While attention is firmly focused on its efforts to acquire AstraZeneca, Pfizer has posted a disappointing set of financials for the first quarter.
Net income was $2.33 billion, down 15%, while group turnover was down 9% to $13.35 billion. Pfizer's best-selling drug, Lyrica (pregabalin) for epilepsy, fibromyalgia and neuropathic pain, increased 8% to $1.15 billion, though the Prevnar pneumococcal disease vaccine franchise was flat at $927 million. The arthritis and psoriasis therapy Enbrel (etanercept) was up 4% to $914 million outside North America and the COX-2 inhibitor Celebrex (celecoxib) slipped 4% to $624 million.
Sales of the off-patent cholesterol lowerer Lipitor (atorvastatin) fell 27 to $457 million, while the blood pressure treatment Norvasc (amlodipine) was down 8% to $278 million. The erectile dysfunction blockbuster Viagra (sildenafil) declined 19% to $374 million.
Kidney cancer treatment Sutent (sunitinib) decreased 11% to $268 million, while the Premarin (conjugated oestrogens) range of hormone replacement therapies contributed $248 million to Pfizer’s coffers, an increase of 2%. In terms of new products, Inlyta (axitinib) for advanced renal cell carcinoma rose 40% to $88 million, while sales of Xalkori (critzotinib) for advanced non-small cell lung cancer also reached $88 million, up 66%.
Alliance revenues sank 71% to $213 million, hit by the termination in Japan and Europe of the marketing collaboration for Boehringer Ingelheim's chronic obstructive pulmonary disease drug Spiriva (tiotropium) and the pact in the USA ended last month. The decline was also due in part to the end of co-promotion for Eisai's Alzheimer’s drug Aricept (donepezil) in Japan.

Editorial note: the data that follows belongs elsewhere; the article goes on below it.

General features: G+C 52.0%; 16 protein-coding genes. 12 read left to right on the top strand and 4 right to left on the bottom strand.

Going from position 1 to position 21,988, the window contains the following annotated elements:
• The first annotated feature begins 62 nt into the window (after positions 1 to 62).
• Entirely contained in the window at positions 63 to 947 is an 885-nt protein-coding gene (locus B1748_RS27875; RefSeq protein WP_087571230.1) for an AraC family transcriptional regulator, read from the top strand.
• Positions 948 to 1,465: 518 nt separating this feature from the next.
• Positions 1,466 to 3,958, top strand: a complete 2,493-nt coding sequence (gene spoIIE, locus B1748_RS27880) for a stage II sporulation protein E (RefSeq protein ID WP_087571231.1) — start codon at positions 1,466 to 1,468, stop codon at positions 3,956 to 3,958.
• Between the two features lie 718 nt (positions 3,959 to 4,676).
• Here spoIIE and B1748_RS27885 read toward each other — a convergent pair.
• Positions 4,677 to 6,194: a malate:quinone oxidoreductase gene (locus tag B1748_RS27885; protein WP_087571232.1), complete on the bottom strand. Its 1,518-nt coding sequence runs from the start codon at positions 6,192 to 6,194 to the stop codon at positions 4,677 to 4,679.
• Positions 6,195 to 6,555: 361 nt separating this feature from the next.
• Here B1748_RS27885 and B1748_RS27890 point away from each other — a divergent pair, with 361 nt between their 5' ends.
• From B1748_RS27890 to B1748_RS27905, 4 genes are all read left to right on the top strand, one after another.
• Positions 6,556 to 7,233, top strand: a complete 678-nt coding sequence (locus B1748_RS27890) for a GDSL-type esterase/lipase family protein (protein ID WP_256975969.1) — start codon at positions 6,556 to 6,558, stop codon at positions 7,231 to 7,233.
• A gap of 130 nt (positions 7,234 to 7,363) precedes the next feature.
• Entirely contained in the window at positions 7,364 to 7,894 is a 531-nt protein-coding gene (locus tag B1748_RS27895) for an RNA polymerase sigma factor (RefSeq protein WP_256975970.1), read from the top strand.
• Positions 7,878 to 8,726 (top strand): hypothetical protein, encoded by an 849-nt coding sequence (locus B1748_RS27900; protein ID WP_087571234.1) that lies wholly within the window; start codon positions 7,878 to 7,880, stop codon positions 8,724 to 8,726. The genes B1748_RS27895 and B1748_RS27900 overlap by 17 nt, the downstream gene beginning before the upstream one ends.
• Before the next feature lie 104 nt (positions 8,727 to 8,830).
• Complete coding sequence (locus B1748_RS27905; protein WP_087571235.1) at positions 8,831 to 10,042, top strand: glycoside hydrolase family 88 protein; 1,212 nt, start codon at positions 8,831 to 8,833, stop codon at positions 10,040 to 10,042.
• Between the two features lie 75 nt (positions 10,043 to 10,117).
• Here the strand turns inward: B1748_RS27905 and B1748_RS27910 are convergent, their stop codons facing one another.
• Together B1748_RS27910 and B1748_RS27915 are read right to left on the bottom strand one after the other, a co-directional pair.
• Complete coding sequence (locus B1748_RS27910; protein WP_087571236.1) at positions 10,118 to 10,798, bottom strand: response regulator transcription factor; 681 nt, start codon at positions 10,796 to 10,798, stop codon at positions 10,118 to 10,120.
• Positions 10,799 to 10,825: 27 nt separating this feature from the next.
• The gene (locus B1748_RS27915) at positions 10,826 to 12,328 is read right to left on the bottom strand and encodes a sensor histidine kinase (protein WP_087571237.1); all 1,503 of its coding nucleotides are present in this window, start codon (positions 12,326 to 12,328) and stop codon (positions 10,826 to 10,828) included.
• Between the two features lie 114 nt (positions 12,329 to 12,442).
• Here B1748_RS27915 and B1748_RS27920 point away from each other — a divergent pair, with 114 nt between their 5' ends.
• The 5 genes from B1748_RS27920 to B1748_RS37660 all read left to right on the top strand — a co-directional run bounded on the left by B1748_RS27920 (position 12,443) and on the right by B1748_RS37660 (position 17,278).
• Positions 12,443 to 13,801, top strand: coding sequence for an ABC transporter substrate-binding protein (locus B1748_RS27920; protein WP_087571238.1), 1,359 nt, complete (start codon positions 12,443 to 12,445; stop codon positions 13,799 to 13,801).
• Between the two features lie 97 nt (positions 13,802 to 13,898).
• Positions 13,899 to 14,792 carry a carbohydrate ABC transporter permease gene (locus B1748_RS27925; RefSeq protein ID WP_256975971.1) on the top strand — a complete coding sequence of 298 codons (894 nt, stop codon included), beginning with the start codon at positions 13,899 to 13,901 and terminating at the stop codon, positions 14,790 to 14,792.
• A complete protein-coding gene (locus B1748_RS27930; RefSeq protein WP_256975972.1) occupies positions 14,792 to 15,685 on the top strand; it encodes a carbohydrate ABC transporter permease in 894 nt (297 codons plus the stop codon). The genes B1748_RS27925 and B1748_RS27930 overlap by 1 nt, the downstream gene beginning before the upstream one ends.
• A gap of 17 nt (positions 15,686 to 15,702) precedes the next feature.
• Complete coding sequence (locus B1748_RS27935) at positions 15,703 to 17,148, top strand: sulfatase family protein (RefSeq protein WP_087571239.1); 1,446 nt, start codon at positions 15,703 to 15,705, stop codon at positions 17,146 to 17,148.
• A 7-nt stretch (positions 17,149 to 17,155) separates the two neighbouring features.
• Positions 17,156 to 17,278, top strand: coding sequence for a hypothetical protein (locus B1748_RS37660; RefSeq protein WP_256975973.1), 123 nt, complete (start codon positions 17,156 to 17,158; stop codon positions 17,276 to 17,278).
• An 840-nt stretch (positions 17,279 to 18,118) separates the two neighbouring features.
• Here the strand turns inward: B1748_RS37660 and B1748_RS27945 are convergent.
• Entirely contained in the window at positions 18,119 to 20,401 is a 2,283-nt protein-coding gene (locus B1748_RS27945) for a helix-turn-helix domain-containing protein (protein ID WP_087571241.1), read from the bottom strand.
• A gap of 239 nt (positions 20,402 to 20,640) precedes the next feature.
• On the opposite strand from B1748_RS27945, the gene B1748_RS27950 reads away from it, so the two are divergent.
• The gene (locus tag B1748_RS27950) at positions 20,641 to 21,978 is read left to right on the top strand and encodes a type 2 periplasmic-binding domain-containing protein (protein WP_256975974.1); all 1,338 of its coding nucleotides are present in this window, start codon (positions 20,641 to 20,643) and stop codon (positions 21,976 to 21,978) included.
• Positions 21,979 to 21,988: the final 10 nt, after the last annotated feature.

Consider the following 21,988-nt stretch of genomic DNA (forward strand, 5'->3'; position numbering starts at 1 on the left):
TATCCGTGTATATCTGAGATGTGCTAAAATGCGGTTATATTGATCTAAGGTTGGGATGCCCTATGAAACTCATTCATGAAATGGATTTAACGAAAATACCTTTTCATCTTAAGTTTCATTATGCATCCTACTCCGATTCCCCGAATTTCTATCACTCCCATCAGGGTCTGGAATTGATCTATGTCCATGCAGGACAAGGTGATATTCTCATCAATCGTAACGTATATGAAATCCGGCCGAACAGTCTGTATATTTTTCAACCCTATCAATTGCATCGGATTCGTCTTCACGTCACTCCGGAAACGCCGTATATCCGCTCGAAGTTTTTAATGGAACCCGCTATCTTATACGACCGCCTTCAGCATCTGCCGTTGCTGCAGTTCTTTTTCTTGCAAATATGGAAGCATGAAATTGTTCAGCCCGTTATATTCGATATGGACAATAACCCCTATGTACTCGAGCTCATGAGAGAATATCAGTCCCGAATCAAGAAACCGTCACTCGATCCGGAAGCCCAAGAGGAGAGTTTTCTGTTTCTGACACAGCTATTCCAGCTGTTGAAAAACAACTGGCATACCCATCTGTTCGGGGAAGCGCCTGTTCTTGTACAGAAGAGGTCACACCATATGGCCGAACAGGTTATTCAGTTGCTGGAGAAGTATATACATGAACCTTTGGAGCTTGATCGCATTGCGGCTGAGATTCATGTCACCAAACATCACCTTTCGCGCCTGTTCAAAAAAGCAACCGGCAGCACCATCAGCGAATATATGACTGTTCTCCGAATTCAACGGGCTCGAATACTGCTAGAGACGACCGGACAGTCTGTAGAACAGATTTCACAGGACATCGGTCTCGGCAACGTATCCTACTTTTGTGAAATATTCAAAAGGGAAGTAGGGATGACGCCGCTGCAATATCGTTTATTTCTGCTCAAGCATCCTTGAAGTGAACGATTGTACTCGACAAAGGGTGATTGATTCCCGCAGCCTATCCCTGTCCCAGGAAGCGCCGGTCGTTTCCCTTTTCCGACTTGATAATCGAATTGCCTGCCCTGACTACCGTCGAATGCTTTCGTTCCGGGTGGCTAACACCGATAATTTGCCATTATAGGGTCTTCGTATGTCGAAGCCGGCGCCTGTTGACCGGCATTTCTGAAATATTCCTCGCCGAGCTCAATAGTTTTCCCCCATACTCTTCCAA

Chief executive Ian Read said that "despite continuing revenue challenges due to ongoing product losses of exclusivity and co-promotion expirations, I look forward to the remainder of the year given the strength of our mid- and late-stage pipeline, the continued growth opportunities for our recently launched products as well as opportunities for upcoming product launches". He added that within the firm's nnovative pharmaceutical businesses and our established product segment, "I continue to see attractive opportunities to pursue profitable revenue expansion, both organically and through prudent business development".
As for its increased bid of £50 per share for the Anglo-Swedish drugmaker, the company limited itself to saying it hopes the offer provides "the basis for AstraZeneca to engage with Pfizer and enter into discussions relating to a possible combination of the two companies".